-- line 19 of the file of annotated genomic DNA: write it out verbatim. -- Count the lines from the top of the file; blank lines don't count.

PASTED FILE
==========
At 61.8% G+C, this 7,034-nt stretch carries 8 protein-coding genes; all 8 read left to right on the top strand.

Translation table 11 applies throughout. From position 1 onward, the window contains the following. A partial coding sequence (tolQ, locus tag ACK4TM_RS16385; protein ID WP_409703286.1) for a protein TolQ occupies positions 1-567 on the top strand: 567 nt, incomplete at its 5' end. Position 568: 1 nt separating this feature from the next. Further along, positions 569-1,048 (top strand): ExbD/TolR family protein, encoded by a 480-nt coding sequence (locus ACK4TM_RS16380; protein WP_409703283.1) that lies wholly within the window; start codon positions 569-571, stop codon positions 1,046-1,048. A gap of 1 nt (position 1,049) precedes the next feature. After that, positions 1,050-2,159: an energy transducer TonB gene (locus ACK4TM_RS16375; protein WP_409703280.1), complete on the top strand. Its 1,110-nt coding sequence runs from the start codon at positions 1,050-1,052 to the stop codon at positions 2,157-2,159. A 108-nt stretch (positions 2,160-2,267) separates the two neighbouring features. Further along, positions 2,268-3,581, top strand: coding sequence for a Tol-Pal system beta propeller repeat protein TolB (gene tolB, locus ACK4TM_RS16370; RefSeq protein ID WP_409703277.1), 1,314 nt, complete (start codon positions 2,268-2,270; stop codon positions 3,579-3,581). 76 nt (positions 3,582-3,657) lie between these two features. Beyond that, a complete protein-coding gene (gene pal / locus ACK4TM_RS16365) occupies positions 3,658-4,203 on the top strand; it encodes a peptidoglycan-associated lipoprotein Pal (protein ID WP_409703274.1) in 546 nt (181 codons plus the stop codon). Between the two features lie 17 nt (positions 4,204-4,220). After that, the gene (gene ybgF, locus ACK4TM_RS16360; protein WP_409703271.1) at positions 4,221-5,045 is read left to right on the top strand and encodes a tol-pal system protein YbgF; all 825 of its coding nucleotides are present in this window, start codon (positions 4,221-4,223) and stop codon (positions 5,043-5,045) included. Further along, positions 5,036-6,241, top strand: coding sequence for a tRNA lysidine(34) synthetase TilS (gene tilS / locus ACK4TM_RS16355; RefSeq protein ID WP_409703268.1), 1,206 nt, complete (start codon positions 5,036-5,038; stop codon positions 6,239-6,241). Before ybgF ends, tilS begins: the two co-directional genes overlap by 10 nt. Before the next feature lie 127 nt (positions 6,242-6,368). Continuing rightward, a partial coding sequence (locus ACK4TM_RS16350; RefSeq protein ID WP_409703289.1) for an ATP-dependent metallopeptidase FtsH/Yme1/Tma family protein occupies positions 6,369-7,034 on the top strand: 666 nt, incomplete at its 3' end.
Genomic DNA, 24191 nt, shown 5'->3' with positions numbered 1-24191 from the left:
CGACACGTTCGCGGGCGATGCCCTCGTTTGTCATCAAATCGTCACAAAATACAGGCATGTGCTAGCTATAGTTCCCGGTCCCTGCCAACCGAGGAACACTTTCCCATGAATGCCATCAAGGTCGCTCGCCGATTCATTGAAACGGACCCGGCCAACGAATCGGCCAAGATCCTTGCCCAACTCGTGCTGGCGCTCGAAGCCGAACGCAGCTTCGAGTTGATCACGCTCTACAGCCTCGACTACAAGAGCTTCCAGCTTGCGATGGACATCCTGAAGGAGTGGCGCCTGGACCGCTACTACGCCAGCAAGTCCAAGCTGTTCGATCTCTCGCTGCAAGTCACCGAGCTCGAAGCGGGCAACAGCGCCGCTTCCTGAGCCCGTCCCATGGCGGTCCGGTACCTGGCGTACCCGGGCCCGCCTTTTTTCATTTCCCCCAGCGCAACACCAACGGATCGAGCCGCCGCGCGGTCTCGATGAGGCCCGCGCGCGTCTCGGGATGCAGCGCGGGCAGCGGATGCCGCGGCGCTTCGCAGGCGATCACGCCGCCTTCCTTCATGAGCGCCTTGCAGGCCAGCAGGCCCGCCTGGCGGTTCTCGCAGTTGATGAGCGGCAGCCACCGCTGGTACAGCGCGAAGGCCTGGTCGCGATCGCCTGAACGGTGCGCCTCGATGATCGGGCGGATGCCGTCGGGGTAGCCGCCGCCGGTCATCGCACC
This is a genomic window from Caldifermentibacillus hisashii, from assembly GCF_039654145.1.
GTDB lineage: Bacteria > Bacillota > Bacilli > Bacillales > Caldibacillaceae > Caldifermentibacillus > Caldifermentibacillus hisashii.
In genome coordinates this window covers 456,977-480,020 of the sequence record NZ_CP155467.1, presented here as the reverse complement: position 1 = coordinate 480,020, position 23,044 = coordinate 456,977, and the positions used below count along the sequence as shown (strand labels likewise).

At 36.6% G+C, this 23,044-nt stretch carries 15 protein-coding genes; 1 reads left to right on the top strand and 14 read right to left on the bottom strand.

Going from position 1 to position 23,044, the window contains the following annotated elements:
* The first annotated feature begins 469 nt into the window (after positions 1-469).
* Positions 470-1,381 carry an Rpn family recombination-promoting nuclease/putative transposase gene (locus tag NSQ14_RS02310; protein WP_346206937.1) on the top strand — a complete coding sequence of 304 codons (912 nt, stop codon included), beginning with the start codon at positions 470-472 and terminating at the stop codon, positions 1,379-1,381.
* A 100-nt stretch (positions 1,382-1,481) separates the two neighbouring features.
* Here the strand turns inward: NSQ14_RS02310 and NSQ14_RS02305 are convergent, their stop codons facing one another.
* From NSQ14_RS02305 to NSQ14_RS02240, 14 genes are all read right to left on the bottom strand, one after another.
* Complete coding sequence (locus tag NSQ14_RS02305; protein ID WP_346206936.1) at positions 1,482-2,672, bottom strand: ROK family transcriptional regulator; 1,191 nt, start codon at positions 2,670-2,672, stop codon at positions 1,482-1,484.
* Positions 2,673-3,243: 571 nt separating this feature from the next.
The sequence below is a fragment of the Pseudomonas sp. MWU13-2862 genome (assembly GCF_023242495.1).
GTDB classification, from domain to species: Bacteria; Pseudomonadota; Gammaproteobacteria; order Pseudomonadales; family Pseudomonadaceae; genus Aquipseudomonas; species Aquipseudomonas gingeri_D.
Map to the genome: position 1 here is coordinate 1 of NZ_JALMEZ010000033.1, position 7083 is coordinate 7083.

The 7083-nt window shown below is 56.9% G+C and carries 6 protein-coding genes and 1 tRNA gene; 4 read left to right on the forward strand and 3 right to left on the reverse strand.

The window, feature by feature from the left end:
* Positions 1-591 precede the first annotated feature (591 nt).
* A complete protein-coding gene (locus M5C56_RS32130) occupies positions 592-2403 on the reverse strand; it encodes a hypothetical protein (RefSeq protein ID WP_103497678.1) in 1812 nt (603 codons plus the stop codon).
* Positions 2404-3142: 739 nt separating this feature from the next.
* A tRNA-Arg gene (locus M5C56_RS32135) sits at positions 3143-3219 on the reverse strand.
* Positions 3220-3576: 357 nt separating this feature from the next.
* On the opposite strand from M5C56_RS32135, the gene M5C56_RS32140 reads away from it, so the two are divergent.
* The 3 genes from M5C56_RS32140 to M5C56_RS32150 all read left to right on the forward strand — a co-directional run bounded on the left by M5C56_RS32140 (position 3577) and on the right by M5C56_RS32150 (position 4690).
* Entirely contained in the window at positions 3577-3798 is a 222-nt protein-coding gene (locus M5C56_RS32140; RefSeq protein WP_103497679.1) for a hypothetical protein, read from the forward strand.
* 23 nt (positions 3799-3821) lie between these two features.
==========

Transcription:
Map to the genome: position 1 here is coordinate 1 of NZ_JALMEZ010000033.1, position 7083 is coordinate 7083.